Benfield has a couple of patients who pay out-of-pocket at $125 a visit. But the vast majority of the company's payments come from Medicare, Medicaid and private supplemental insurance, with Benfield taking what they agree to pay. Medicare payments are higher for house calls — $58 for one type, compared with $37 for a comparable office visit, for example. While Benfield doesn't contract with private insurers, Norton House Calls and some other services do.
Benfield also receives payments reminiscent of an earlier day. "I get turnips and tomatoes," he said. "You name it, I've gotten it."
Unlike office-based doctors, who might see 25 patients or more a day, he sees about 10 or 12 because he also must travel to their homes or assisted-living facilities. Most are older than 70, he said, and most live in Louisville. But geographically, "we're going further and further out," Benfield said. "It's really an access issue."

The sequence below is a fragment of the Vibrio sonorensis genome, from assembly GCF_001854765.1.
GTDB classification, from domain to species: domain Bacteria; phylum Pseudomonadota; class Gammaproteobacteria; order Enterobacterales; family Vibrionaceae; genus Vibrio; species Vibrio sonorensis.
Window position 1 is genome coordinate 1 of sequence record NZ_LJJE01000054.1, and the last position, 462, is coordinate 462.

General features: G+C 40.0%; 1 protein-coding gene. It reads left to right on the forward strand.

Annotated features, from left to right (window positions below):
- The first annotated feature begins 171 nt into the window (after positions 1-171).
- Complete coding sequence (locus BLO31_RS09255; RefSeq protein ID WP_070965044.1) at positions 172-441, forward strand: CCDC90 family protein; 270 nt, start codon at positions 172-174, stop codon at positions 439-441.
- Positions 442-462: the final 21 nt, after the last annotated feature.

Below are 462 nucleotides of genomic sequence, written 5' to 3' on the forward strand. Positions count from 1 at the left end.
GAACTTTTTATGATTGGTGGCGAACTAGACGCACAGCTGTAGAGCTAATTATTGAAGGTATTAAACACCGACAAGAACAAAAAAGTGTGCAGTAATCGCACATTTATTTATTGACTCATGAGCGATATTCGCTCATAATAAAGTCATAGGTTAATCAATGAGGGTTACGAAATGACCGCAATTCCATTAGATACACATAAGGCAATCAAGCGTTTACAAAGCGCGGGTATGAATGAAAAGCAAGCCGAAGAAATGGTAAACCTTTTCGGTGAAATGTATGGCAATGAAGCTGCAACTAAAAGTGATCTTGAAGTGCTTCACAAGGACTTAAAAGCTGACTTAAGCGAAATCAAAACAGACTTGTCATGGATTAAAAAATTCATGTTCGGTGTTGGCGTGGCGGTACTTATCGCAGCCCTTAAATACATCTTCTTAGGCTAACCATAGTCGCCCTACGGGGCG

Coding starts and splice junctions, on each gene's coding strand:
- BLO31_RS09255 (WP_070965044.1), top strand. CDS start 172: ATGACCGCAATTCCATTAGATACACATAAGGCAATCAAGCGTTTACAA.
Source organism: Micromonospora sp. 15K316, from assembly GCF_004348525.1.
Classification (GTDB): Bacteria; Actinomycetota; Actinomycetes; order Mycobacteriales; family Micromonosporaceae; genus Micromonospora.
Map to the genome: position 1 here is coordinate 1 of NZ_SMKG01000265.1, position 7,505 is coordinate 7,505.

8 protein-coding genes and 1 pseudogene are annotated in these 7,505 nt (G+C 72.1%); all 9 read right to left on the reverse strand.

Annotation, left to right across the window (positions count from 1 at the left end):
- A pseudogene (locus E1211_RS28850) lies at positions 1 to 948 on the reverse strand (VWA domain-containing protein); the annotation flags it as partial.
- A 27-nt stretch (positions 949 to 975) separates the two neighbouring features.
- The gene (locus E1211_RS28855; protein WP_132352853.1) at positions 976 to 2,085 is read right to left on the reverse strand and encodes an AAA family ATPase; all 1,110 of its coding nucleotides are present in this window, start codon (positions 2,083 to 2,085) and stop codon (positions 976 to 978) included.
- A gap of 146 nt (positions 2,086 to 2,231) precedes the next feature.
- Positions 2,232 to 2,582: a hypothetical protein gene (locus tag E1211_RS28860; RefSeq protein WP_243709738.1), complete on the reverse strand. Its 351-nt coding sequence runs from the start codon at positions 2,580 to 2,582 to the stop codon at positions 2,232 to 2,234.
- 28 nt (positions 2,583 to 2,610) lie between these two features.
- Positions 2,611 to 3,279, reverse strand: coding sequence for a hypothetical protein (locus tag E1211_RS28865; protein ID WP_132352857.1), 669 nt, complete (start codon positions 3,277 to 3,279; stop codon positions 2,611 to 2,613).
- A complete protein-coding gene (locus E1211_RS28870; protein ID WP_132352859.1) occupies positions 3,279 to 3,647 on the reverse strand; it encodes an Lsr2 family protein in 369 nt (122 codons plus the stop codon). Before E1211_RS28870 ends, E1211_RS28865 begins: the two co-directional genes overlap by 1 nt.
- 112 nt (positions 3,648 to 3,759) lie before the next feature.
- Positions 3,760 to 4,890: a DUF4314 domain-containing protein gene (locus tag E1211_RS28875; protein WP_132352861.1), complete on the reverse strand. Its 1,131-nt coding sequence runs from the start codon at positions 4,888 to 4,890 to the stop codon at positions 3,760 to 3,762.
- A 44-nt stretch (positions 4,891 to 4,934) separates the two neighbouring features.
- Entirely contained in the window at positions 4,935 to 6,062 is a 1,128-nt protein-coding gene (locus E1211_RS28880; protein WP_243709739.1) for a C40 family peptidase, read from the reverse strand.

That's certainly true for the Whittinghills, of Goshen, Ky., who Benfield visits about once a month. Samuel Whittinghill, 71, has diabetes and has been treated for colon cancer and heart disease, while his wife, Jeannette, 66, has Alzheimer's disease. Benfield's home visits make it much easier to care for her, Samuel Whittinghill and other family members said, since it's difficult to take her out of the house. During a recent visit, she spent much of the time curled silently on a recliner.
Samuel Whittinghill said Benfield's visits also make it easier for him to stay on top of his own health — reminding him to check his blood sugar regularly, for example.
"He keeps me straight," said Whittinghill, who sent Benfield off with a bag of honey candy. "You got to answer to him."
A new perspective
Treating people at home also gives Benfield a perspective he said he wouldn't get in a doctor's office.
"When I think of Sam and Jeannette, I can picture their home," he said. "I can see what their lives are like."